Exactly 13 years after he last delivered a commencement address at BYU–Idaho, Elder Neil L. Andersen of the Quorum of the Twelve Apostles returned to Rexburg, Idaho, on Thursday, April 7, to congratulate the school’s graduates and to offer counsel on the voices they listen to moving forward.
“Who are you listening to?” Elder Andersen asked. “The answer will shape your future and your eternal destiny.”
He asked those participating in person at the BYU–Idaho Center and online to consider this question regularly.
“Will you largely be influenced by virtuous, motivating, righteous, insightful, and spiritually sensitive voices, or will you be influenced more by negative, complaining, flattering, cynical and carnal voices?”
Elder Andersen suggested some voices that should be avoided or considered less-important than others. He also provided four voices that the graduates should hear.
Prophets and Apostles
Referencing last weekend’s general conference, Elder Andersen said that listening to and following those messages will “keep you centered firmly on the path of righteousness and happiness.”
General conference messages are relevant right now, he said.
“Who better could you listen to?” he asked. “If you are listening to the Prophet of God and following his counsel, you will have greater ability and capacity to do your life’s work.”
Spouse and faithful family and friends
Elder Andersen said he listens to his wife, Sister Kathy Andersen.
“No one loves me more than she does,” he said. “And she has faced every challenge before us with undaunting faith in the Lord Jesus Christ.”
He also shared the story of Sheri Slater, a family friend. She was injured as a freshman at Ricks College in 1998. Her injury, a severed spinal cord, resulted in paralysis.
Sheri’s friends and family cared for her, shared their testimonies with her and encouraged her when the time was right to return to school to complete her education. She earned both a bachelor’s degree and a master’s degree.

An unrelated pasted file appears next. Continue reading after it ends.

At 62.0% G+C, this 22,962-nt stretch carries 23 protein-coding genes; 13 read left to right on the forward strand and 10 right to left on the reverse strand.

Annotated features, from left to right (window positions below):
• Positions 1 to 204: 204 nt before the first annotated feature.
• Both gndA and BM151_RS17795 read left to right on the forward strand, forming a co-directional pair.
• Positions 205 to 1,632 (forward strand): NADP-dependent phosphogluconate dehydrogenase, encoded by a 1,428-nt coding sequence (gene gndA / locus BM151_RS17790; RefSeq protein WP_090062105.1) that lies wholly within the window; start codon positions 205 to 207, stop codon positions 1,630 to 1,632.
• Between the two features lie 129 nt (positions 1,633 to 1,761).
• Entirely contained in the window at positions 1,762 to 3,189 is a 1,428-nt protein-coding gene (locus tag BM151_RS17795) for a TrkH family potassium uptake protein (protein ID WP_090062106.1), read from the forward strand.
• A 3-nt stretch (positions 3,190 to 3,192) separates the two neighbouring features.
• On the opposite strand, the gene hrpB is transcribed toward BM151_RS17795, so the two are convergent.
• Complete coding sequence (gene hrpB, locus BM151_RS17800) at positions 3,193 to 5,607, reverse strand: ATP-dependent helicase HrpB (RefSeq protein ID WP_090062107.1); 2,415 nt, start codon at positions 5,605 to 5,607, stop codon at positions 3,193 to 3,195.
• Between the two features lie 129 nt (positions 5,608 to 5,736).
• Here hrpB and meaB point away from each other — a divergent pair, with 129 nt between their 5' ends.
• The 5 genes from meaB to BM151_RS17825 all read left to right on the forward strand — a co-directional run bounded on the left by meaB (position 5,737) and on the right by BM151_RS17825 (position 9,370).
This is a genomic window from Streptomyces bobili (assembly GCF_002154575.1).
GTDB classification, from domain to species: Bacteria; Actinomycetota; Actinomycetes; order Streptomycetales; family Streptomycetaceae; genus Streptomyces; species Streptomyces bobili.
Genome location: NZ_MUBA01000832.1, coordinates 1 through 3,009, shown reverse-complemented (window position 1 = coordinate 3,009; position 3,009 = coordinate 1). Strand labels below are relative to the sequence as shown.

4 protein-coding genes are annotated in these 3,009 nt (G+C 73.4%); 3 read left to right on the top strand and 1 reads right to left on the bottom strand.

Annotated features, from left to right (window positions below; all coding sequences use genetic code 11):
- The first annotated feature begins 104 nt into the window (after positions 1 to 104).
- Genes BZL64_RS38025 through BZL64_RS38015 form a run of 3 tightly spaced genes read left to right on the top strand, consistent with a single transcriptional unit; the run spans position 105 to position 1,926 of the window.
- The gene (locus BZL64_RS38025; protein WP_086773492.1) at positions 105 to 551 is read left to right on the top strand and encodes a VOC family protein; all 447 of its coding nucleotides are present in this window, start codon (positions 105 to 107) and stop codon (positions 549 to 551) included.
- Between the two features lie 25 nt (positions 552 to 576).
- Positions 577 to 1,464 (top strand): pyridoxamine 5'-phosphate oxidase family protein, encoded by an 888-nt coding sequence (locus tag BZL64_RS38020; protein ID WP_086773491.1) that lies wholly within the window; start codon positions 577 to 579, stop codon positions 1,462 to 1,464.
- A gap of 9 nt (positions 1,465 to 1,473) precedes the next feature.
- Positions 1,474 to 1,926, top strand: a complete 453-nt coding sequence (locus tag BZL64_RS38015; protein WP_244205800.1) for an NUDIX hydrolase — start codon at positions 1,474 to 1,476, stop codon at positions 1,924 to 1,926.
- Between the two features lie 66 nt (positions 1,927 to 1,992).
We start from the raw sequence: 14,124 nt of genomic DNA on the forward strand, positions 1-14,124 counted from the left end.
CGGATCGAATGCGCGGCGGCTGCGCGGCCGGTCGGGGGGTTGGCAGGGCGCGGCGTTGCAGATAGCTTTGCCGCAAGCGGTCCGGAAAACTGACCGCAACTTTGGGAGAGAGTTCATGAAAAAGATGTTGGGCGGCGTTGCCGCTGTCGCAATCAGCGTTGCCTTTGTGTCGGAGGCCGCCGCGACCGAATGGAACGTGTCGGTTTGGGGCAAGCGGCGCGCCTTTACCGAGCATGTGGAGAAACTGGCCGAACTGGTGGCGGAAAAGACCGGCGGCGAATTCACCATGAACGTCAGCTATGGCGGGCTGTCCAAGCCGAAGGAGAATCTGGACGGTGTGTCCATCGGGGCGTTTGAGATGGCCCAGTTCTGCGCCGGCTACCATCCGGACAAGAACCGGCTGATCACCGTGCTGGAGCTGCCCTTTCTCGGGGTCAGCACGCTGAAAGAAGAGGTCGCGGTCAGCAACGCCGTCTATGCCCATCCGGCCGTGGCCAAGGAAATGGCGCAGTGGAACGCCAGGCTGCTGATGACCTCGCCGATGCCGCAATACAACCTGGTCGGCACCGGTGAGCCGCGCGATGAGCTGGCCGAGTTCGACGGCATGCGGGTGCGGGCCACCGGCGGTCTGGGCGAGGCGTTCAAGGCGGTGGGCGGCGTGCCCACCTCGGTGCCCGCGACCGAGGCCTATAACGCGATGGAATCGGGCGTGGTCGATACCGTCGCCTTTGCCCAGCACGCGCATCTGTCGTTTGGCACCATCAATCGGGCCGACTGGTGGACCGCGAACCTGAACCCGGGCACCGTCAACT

Most important, Elder Andersen said, “Twenty-three years later, Sheri is valiant in her testimony of Jesus Christ.”
“I pray that two decades from now, April 7, 2042, you, too, will be firm and valiant in your testimony of Jesus Christ.”
The “calm and gentle” voice of the Spirit is promised to all members of The Church of Jesus Christ of Latter-day Saints, he said. “This voice comes as we have faith in the Lord Jesus Christ and as we keep His commandments.”
Scripturally, Elder Andersen shared that the Lord did more than promise the companionship of the Holy Ghost. He promised enlightenment to everyone “that hearkeneth to the voice of the Spirit” (Doctrine and Covenants 84:47).
“Jesus Christ is our Savior and Redeemer. I plead with you to listen to His words and follow Him,” Elder Andersen said.
The way to listen to the Savior, he explained, is to study His words and put “His commandments in your heart.”
Elder Andersen returned to the scriptures and reminded the graduates to feast upon the words of Christ because they “tell you all things what ye should do” (2 Nephi 32:3).
“Listen to the words of the Savior. Believe His words,” Elder Andersen said.
In conclusion, he promised the graduates that continually listening to voices of truth will lead to spiritual safety.
Elder Clark G. Gilbert, a General Authority Seventy and former president of BYU–Idaho, traveled to the commencement with his wife and five of their daughters.
He said BYU–Idaho was “where we came to a knowledge of our Redeemer” as a family. When a new calling came, and the family moved, he said he remembered thinking, “I hope there is enough Rexburg in us.”
Elder Gilbert told the graduates that the late Church President Gordon B. Hinckley said the graduates of BYU–Idaho would “become legendary for their capacity to build people around them and add value wherever they serve.”
Current BYU–Idaho President Henry J. Eyring also addressed the graduates.
He said 2,916 of them would receive diplomas with 995 of them being online students and 1,018 having started as BYU Pathway students.
He talked about taxes, saying that the recent COVID-19 pandemic created a taxing time and environment. “All of you have pushed through a taxing time.”
He also said that sin is a type of tax. He encouraged them to remember how that tax was reconciled.
“The Savior paid the tax of sin,” he said.